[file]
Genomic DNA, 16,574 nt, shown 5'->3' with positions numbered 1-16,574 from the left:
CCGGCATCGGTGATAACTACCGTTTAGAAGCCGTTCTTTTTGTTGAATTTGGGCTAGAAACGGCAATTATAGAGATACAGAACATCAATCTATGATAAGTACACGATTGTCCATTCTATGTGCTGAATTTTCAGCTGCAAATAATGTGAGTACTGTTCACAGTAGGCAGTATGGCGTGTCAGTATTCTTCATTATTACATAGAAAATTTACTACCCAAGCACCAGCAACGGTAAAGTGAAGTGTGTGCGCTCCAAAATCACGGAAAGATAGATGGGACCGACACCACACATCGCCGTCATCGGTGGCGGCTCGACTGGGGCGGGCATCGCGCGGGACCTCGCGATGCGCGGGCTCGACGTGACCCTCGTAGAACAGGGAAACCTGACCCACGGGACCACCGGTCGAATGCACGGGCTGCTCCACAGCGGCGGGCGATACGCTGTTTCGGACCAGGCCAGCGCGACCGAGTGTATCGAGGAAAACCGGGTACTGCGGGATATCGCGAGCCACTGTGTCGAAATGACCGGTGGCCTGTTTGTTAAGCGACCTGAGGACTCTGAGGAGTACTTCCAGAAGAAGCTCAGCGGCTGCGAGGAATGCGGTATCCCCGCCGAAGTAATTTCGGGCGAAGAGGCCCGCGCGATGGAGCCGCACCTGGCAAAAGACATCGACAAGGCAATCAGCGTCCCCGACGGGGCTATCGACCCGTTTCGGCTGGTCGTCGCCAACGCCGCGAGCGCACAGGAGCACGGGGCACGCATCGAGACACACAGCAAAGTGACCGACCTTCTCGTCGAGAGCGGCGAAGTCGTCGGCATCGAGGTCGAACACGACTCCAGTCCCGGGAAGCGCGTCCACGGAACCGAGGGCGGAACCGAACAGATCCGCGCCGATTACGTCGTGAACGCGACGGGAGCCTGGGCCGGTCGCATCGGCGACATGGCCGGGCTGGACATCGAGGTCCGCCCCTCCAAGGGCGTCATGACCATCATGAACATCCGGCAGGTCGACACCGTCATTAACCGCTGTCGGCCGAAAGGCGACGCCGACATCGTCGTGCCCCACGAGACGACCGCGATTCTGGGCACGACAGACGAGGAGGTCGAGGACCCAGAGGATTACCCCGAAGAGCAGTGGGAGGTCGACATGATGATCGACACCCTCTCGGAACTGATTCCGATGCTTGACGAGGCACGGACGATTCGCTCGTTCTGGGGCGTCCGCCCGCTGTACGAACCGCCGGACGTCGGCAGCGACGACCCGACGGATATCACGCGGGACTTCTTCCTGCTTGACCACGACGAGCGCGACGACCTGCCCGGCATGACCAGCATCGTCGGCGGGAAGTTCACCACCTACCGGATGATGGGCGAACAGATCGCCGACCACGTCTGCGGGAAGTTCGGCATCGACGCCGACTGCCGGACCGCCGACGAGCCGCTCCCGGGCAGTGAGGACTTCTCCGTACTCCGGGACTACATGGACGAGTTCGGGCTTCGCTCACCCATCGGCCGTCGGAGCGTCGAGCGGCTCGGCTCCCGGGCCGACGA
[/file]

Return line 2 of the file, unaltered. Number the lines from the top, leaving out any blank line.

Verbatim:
CCGGCATCGGTGATAACTACCGTTTAGAAGCCGTTCTTTTTGTTGAATTTGGGCTAGAAACGGCAATTATAGAGATACAGAACATCAATCTATGATAAGTACACGATTGTCCATTCTATGTGCTGAATTTTCAGCTGCAAATAATGTGAGTACTGTTCACAGTAGGCAGTATGGCGTGTCAGTATTCTTCATTATTACATAGAAAATTTACTACCCAAGCACCAGCAACGGTAAAGTGAAGTGTGTGCGCTCCAAAATCACGGAAAGATAGATGGGACCGACACCACACATCGCCGTCATCGGTGGCGGCTCGACTGGGGCGGGCATCGCGCGGGACCTCGCGATGCGCGGGCTCGACGTGACCCTCGTAGAACAGGGAAACCTGACCCACGGGACCACCGGTCGAATGCACGGGCTGCTCCACAGCGGCGGGCGATACGCTGTTTCGGACCAGGCCAGCGCGACCGAGTGTATCGAGGAAAACCGGGTACTGCGGGATATCGCGAGCCACTGTGTCGAAATGACCGGTGGCCTGTTTGTTAAGCGACCTGAGGACTCTGAGGAGTACTTCCAGAAGAAGCTCAGCGGCTGCGAGGAATGCGGTATCCCCGCCGAAGTAATTTCGGGCGAAGAGGCCCGCGCGATGGAGCCGCACCTGGCAAAAGACATCGACAAGGCAATCAGCGTCCCCGACGGGGCTATCGACCCGTTTCGGCTGGTCGTCGCCAACGCCGCGAGCGCACAGGAGCACGGGGCACGCATCGAGACACACAGCAAAGTGACCGACCTTCTCGTCGAGAGCGGCGAAGTCGTCGGCATCGAGGTCGAACACGACTCCAGTCCCGGGAAGCGCGTCCACGGAACCGAGGGCGGAACCGAACAGATCCGCGCCGATTACGTCGTGAACGCGACGGGAGCCTGGGCCGGTCGCATCGGCGACATGGCCGGGCTGGACATCGAGGTCCGCCCCTCCAAGGGCGTCATGACCATCATGAACATCCGGCAGGTCGACACCGTCATTAACCGCTGTCGGCCGAAAGGCGACGCCGACATCGTCGTGCCCCACGAGACGACCGCGATTCTGGGCACGACAGACGAGGAGGTCGAGGACCCAGAGGATTACCCCGAAGAGCAGTGGGAGGTCGACATGATGATCGACACCCTCTCGGAACTGATTCCGATGCTTGACGAGGCACGGACGATTCGCTCGTTCTGGGGCGTCCGCCCGCTGTACGAACCGCCGGACGTCGGCAGCGACGACCCGACGGATATCACGCGGGACTTCTTCCTGCTTGACCACGACGAGCGCGACGACCTGCCCGGCATGACCAGCATCGTCGGCGGGAAGTTCACCACCTACCGGATGATGGGCGAACAGATCGCCGACCACGTCTGCGGGAAGTTCGGCATCGACGCCGACTGCCGGACCGCCGACGAGCCGCTCCCGGGCAGTGAGGACTTCTCCGTACTCCGGGACTACATGGACGAGTTCGGGCTTCGCTCACCCATCGGCCGTCGGAGCGTCGAGCGGCTCGGCTCCCGGGCCGACGA